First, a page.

". . . little shall I grace my cause

In speaking for myself. Yet, by your gracious patience,

I will a round unvarnish'd tale deliver . . ."

(William Shakespeare's Othello, I.iii.88-90)

Friday, December 5, 2008

Literature Class Today

In homeschool literature class today, we spent some time on Japanese and Chinese literature (thus, my previous post). Imagine trying to get a flavor of two several-thousand-years-old literary traditions in the span of a one-hour class period! Kind of a losing proposition, but at least we tried. In the process we discovered a few gems, which I hope you will take a few moments to experience for yourself. Even if you are not a regular imbiber of poetry, I think you will find these to be quite accessible and readily appreciated.

Here's one that had my class falling off their chairs in laughter. I'm not sure it was intended to be funny, but oh well . . .

"Drinking Alone With the Moon" - Li Po, China, 701-62

From a pot of wine among the flowers
I drank alone. There was no one with me
Till raising my cup, I asked the bright moon
To bring me my shadow and make us three.
Alas, the moon was unable to drink
And my shadow tagged me vacantly;
But still for a while I had these friends
To cheer me through the end of spring.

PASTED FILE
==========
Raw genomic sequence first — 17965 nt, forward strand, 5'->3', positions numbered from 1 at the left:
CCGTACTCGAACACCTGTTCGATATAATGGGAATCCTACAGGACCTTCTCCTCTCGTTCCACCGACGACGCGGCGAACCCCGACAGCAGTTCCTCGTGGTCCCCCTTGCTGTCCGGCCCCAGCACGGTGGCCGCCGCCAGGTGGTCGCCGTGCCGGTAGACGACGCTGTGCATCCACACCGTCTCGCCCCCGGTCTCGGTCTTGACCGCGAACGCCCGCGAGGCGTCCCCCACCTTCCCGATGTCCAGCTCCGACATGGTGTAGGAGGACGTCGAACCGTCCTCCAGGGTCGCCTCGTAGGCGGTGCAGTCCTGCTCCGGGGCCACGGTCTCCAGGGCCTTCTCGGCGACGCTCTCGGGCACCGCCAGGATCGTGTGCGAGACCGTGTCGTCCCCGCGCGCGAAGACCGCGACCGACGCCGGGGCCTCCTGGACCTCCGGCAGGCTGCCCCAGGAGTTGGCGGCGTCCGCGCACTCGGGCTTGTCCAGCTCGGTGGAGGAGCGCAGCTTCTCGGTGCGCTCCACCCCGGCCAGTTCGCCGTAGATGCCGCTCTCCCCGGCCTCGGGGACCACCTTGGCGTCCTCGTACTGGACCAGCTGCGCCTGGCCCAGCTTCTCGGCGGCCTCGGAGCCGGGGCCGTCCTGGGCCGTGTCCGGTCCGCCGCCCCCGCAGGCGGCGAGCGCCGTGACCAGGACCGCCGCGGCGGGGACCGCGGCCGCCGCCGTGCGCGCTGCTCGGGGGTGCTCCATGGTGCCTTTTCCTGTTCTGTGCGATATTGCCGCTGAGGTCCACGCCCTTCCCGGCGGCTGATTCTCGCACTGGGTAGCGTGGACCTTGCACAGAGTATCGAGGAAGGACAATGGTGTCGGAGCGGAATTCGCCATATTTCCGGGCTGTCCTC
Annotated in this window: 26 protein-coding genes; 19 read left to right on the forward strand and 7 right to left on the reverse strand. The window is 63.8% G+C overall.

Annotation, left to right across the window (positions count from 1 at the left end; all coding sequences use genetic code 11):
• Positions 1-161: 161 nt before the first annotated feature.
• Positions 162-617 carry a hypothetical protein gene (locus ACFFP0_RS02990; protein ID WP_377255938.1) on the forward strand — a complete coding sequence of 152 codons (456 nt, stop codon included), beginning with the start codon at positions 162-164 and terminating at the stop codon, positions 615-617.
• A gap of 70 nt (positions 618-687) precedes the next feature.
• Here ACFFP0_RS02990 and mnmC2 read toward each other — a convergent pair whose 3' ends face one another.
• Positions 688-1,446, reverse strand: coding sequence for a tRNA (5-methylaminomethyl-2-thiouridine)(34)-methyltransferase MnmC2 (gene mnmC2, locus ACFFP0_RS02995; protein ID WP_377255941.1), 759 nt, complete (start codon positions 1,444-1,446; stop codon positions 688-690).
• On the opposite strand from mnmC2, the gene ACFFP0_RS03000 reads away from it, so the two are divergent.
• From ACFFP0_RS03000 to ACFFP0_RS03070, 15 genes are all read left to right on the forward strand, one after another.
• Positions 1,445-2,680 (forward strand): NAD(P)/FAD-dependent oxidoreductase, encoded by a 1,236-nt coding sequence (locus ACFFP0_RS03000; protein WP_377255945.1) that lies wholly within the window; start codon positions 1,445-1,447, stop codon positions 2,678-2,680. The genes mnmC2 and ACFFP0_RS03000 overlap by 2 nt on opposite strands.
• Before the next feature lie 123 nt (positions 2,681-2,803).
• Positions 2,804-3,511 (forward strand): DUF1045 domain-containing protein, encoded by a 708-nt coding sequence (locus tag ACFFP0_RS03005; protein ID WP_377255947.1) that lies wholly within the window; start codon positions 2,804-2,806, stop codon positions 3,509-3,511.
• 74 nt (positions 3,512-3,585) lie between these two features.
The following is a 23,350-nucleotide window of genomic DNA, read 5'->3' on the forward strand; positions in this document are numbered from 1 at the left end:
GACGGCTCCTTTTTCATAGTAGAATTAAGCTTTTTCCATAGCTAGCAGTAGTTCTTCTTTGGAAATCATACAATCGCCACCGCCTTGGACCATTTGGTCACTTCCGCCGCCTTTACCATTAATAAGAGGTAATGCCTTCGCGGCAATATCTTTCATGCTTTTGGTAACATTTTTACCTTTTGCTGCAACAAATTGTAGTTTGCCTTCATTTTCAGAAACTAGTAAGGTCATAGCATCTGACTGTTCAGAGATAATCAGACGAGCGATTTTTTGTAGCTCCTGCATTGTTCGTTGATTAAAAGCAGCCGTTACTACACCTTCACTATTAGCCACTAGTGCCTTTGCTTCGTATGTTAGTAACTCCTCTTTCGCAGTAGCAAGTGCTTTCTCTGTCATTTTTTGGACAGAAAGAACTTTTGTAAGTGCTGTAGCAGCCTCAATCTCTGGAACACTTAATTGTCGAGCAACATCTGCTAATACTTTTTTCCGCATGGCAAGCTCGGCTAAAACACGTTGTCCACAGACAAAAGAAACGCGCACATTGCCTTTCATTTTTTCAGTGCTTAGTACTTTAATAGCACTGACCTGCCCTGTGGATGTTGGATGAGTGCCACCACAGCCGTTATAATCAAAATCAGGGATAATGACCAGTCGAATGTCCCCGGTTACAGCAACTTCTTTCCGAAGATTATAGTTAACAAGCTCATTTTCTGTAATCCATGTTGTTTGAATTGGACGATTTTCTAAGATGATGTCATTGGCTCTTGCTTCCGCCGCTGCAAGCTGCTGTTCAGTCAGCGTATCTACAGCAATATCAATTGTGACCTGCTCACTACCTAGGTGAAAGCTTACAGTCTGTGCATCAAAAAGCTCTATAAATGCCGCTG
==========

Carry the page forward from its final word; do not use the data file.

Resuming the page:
I sang. The moon encouraged me.
I danced. My shadow tumbled after.
As long as I knew, we were born companions.
And then I was drunk and we lost one another.
Shall goodwill ever be secure?
I watch the long road of the river of stars.

Here are two that especially resonated with me. Can you figure out why?

"Without All That Racket" - T'ao Ch'ien, China, 365-427 B.C

I live in town without all that racket
horses and carts stir up, and you wonder

how that could be. Wherever the mind
dwells apart is itself a distant place.

Picking chrysanthemums at my east fence,
far off, I see South Mountain:

mountain air lovely at dusk, birds in flight
returning home. All this means something,

something absolute. Whenever I start
explaining it, I've forgotten the words.

"Although the Wind" - Izumi Shikibu - Japan, 974?-1034?

Although the wind
blows terribly here
the moonlight also leaks
between the roof planks
of this ruined house.

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